Not everyone can vote by mail. Protect in-person voting too

In addition to implementing vote-by-mail options, Massachusetts should reform the in-person voting systems it already has.

Stephanie Zollshan/The Berkshire Eagle via AP

A threat to democracy from the coronavirus looms: whether free and fair elections can be held during the pandemic. Many of the reforms proposed on Beacon Hill expand voter options to vote by mail, a move that should be implemented right away.

But helping all voters to participate in the September primary and November elections requires an all-of-the-above approach. In addition to implementing vote-by-mail, the state should expand access to safe in-person voting options.

Massachusetts overwhelmingly votes in person, but historically marginalized groups use it even more. In 2018, Black Americans were the most likely racial group to participate in in-person voting and the least likely to vote by mail. Lower-income and younger voters with less stable mailing addresses, the homeless, and voters who need language assistance also depend on voting at polling places. Mounting job losses will exacerbate the challenge of mailing ballots to those hardest to reach. Without safe in-person options, many of these voters will be left out.

Even with robust public outreach and education, the transition to vote-by-mail is likely to be much easier for affluent voters than for other groups. When Massachusetts rolled out early voting during the 2016 general election, more than a million residents participated for the first statewide early vote. While nearly half of voters in high-income, high-turnout suburbs like Carlisle and Ipswich cast ballots early, adoption was much lower in racially diverse cities like Chelsea (16 percent) and Springfield (13 percent). The transition to vote-by-mail may have the same uneven rollout.


In addition to implementing vote-by-mail options, Massachusetts should consider the following reforms to strengthen its in-person voting systems:

Keep neighborhood polling locations open. Local officials should resist the temptation to reduce the number of polling locations. There will be some polling locations that are no longer appropriate for use, such as at senior centers. But these polling locations should be moved — not closed — so that the total number of polling sites does not go down.


Fewer in-person voting sites makes it harder for voters to get to the polls and creates longer lines, bigger crowds, and a higher risk of spreading the coronavirus when they get there. Secretary of State Bill Galvin should issue guidance to local officials on reconfiguring voting sites to allow for social distancing, opening additional sites to reduce traffic, line management, supplies, and hand sanitation. Massachusetts should also establish curbside voting, which works well in other states.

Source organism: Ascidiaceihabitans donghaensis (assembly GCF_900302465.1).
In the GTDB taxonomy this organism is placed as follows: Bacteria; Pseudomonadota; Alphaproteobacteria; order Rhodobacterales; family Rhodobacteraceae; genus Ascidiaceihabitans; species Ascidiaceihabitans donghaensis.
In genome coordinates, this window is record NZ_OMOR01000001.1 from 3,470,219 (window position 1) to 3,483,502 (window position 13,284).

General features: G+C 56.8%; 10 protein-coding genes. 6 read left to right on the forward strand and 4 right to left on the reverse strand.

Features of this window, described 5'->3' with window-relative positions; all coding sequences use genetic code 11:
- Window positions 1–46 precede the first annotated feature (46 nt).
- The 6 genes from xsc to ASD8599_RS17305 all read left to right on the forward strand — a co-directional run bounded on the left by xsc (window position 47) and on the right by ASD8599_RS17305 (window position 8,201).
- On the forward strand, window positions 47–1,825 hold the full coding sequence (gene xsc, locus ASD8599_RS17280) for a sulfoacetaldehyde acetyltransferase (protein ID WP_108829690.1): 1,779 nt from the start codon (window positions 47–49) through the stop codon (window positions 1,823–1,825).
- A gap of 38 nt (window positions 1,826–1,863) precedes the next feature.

Recruit new poll workers and protect them. With the ongoing threat from coronavirus, Massachusetts needs a new approach to recruiting poll workers. A 2017 report from the US Election Assistance Commission found that two-thirds of jurisdictions struggled to recruit the workers they needed. More than half were over 60. In Wisconsin’s April primary, critical shortages of poll workers forced hundreds of polling locations to close. Milwaukee, a city of 600,000, dropped from 180 polling locations to just five, resulting in hours-long lines. Countless voters put their health at risk or were excluded entirely.

No polling location in Massachusetts should risk closing due to a shortage of workers. A bill filed by Representative Tami Gouveia of the 14th Middlesex District would require the secretary of state to set up a statewide portal to recruit and train new poll workers. Galvin should partner with civic groups, businesses, high schools, and colleges to enlist poll workers and ensure that poll workers have enough personal protective equipment, pens, and cleaning supplies.


Expand early vote to weekends and evenings. The best way to protect in-person voting and to make social distancing easier is to spread out the period of time when voters can vote. Galvin has wisely proposed expanding early voting to the 18 days before the November election, including hours on two weekends, and seven days before the primary. To make sure that early voting is a real option for all voters, this proposal should be expanded to include evening hours.

The state can make the election safe and accessible for every voter. It needs to plan for it now.

Quentin Palfrey is chair of the Voter Protection Corps. Mike Firestone served as chief of staff to Massachusetts Attorney General Maura Healey and as an assistant attorney general.